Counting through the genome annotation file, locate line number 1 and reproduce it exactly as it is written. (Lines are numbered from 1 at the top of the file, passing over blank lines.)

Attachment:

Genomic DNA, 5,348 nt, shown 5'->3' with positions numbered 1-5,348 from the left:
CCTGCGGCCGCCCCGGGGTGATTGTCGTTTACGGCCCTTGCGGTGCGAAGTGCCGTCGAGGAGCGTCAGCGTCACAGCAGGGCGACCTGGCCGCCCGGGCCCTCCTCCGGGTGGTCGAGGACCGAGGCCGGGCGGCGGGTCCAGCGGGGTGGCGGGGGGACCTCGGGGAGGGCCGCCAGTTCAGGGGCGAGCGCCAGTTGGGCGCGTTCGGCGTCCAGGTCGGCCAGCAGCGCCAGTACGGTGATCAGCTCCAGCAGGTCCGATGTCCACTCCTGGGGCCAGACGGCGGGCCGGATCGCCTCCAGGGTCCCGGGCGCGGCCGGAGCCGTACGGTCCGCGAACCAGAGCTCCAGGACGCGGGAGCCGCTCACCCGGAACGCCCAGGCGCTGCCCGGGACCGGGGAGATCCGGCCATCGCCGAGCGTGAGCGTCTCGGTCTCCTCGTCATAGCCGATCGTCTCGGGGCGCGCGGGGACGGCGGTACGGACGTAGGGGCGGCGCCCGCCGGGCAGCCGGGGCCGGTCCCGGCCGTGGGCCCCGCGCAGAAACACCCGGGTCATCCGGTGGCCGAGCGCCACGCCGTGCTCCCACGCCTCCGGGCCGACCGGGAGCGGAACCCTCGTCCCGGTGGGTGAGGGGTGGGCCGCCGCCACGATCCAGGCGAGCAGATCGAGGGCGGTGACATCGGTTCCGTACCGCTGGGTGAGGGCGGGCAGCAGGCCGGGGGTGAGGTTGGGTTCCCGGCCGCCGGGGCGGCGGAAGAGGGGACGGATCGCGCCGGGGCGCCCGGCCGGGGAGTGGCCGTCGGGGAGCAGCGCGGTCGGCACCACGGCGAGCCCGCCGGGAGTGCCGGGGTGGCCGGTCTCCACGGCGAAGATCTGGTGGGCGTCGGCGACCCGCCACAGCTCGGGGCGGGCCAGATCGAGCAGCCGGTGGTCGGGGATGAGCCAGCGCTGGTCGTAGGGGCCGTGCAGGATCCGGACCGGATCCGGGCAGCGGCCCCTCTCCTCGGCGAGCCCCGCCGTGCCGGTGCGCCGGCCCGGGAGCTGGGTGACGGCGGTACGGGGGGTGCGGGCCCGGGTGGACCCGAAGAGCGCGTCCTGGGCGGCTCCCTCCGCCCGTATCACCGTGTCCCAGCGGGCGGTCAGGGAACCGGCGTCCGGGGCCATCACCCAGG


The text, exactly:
Genomic DNA, 5,348 nt, shown 5'->3' with positions numbered 1-5,348 from the left: